Something that many people, both students and supporters, find unusual in DAI’s MA in Organisational Leadership, is that one of the first two courses that students are required to take is one that is called “Teaching and Learning for Impact”. “Why”, students say, “do we need to study a course about teaching when we’ve enrolled for a course about leadership?” Maybe they have a point. But maybe DAI looks on the course from a different perspective!
We believe that one of the key principles of leadership is empowering others; that we develop those that we lead. DAI’s philosophy is that the courses our students take are not for their benefit alone, but also for the benefit of others in their churches, ministries and organisations.
One of the first questions that we ask in the Teaching & Learning for Impact course is “How do people learn in your culture?” Having got answers like “sitting in a classroom listening to the teacher” and “through lectures”, we get the students to think a bit more deeply, by making the observation that the answers they’ve given describe how people teach, not how people learn. So we ask the question again: “How do people learn – really learn – in your culture?” And then we get more thoughtful responses like “through stories”, “through discussion”, “through taking part in the learning”.
And this is why we think it important to include a course on how adults learn at the outset of the 3-year course, because we want our students to pass on what they’re learning to others – and to pass it on in an effective way: not by “telling” them, not by “lecturing”, but by using methods that will help the people they’re working with really learn! We aim to turn their thinking turned upside down, so they think about learning and learners as opposed to teaching and teachers!
In terms of the course material, we get them exploring what it says in the Gospels about how Jesus taught different groups of people, and they see that he used stories, parables, demonstrations, discussion, questions, practice and feedback. We get them thinking about their experience of learning, and then use this to help them understand some basic principles of effective learning: that people need to want to learn or recognize their need to learn, the importance of learning by doing, of making sense of what they are learning and the value of receiving feedback on their learning. We get them thinking about different learning methods and the strengths and weakness of each of these methods. We get them working on designing learning outcomes, creating lesson plans and evaluating.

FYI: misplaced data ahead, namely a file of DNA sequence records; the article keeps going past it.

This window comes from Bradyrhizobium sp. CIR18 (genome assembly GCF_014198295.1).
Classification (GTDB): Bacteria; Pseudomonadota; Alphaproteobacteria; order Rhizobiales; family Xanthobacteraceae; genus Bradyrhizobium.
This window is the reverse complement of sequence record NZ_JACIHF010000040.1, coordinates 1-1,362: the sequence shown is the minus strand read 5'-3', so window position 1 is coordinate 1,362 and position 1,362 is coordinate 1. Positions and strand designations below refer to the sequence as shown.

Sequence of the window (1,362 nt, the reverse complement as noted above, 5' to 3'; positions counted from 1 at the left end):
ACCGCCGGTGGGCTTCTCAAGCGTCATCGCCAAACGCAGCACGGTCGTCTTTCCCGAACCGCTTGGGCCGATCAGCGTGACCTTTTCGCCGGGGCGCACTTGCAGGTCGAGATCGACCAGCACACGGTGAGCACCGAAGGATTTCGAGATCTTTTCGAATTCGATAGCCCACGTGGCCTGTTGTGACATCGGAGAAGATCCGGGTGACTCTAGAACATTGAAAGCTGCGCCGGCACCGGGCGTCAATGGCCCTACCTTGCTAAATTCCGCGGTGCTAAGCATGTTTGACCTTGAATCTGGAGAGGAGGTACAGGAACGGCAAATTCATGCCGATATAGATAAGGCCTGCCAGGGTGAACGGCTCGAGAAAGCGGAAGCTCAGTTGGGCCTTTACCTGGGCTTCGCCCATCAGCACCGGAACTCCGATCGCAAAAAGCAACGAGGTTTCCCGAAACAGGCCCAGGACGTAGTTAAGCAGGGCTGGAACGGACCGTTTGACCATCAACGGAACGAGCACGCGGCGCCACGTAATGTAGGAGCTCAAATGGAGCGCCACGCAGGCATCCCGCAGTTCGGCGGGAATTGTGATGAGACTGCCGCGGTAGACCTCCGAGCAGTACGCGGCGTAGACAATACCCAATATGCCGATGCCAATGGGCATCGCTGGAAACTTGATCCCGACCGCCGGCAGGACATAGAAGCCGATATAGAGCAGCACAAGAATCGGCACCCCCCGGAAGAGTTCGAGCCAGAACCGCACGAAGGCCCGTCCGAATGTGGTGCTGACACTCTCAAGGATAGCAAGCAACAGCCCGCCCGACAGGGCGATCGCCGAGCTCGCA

As with every course in the MAOL programme, the Teaching & Learning for Impact course has a profound impact on our students. Irene from Uganda commented, “I thought you were coming to teach us how to be better lecturers, but you completely changed our thinking and got us to focus on learning and the learners; I’ll never just lecture again!”
Noel, who works with World Vision in Sri Lanka said “The Adult learning course has enabled me to become a great facilitator with village groups. I use the practical knowledge I gained from the course in my training sessions with them. They are no longer boring but have become very practical and useful for the participants”.
And Megan, who is a health worker in rural Nepal, said “The residency at the beginning of the course was a good introduction to all the topics and referring back to what was done there has been helpful as I have gone through the workbook. The workbook itself is very well presented in an easy to use format and I particularly like the way that each unit builds on the last with continual reference back to the key factors that are foundational to effective learning making everything fit together. Even though I am not a teacher as such I can apply a lot of the principles in my day to day work and in training others on the job”.
Author: John Rogers is DAI’s Senior Consultant for Non-Formal Training and Adult Education and is based in London, UK. He is the author of the course materials for the Teaching & Learning for Impact course and has taught the course with MA students in Uganda, Burundi, Nigeria, Nepal, Sri Lanka and Myanmar.